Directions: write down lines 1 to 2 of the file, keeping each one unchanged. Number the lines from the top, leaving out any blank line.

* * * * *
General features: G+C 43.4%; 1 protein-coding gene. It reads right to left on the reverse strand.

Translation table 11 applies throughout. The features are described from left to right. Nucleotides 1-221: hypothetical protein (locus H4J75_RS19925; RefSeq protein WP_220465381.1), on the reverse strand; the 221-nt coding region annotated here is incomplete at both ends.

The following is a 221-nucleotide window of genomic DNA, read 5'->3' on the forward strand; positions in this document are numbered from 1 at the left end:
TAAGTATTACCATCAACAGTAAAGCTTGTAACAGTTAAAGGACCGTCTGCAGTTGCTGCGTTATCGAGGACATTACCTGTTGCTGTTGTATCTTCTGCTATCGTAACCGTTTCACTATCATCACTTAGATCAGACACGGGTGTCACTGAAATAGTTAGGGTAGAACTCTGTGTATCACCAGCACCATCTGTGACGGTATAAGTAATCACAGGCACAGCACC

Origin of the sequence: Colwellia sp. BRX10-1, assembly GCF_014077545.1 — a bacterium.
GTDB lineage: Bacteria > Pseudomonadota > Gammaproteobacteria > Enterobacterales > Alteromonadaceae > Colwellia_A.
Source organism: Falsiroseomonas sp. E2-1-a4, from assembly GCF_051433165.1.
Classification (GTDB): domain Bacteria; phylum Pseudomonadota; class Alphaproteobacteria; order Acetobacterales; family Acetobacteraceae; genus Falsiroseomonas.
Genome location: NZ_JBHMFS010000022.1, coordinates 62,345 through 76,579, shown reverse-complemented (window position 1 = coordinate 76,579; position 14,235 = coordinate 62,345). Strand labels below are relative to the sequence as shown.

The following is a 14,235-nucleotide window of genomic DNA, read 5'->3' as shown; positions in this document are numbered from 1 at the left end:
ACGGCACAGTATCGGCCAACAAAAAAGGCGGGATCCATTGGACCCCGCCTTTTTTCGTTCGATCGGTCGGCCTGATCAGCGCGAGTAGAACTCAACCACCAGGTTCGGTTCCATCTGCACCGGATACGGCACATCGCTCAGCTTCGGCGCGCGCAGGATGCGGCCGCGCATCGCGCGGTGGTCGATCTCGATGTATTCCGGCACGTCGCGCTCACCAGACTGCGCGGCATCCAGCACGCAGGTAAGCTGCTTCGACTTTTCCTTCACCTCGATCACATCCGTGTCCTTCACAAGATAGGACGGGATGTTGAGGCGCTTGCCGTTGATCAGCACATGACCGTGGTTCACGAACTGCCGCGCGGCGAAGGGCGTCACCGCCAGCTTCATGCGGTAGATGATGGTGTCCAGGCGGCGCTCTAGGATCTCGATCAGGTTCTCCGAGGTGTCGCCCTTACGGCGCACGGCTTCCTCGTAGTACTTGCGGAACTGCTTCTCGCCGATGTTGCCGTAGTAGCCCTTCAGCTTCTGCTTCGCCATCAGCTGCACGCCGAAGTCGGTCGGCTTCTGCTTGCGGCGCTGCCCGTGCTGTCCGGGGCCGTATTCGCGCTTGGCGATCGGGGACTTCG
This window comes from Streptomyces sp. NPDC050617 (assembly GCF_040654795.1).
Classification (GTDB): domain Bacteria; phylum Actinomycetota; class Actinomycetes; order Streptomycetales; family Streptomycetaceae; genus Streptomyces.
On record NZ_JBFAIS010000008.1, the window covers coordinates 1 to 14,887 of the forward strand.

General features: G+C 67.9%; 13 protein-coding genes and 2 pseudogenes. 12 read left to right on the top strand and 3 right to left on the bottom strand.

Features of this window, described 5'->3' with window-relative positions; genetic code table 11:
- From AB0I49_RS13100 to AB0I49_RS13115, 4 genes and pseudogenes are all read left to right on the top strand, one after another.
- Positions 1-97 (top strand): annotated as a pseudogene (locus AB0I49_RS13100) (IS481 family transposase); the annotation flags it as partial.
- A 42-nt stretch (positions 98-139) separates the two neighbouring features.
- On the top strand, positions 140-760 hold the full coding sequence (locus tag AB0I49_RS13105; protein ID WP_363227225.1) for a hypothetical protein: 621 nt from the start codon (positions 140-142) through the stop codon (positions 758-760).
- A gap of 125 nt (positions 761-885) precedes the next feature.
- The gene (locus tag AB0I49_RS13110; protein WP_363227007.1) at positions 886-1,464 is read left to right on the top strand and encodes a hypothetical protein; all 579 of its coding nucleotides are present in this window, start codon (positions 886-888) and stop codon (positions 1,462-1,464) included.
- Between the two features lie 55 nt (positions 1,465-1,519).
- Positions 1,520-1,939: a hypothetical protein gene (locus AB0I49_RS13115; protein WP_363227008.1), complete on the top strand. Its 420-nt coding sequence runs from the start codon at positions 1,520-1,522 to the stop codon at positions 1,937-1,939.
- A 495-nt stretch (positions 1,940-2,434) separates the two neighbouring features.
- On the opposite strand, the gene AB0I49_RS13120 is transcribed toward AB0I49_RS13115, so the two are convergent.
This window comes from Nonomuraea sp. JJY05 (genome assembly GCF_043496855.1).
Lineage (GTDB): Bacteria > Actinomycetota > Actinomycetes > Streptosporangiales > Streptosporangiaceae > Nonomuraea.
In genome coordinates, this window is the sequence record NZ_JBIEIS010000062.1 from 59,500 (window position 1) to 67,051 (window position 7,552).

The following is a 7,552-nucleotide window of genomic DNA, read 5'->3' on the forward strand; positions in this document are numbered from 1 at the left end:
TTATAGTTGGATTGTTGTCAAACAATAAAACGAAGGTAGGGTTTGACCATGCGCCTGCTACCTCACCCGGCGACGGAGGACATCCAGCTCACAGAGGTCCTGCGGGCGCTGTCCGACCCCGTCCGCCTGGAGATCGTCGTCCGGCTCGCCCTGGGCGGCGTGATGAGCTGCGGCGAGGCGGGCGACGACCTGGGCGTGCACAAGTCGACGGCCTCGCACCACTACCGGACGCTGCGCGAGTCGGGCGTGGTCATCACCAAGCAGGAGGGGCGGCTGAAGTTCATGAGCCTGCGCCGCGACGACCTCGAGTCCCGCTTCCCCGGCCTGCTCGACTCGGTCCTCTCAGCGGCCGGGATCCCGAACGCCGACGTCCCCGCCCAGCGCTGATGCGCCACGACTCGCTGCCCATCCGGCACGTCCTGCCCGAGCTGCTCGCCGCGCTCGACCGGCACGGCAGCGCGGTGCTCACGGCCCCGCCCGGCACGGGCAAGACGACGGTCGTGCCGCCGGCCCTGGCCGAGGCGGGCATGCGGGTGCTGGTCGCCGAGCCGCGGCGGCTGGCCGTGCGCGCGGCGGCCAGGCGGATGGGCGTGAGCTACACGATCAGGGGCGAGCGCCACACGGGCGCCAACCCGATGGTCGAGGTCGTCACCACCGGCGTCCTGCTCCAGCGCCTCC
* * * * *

General features: G+C 43.4%; 1 protein-coding gene. It reads right to left on the reverse strand.

Translation table 11 applies throughout. The features are described from left to right. Nucleotides 1-221: hypothetical protein (locus H4J75_RS19925; RefSeq protein WP_220465381.1), on the reverse strand; the 221-nt coding region annotated here is incomplete at both ends.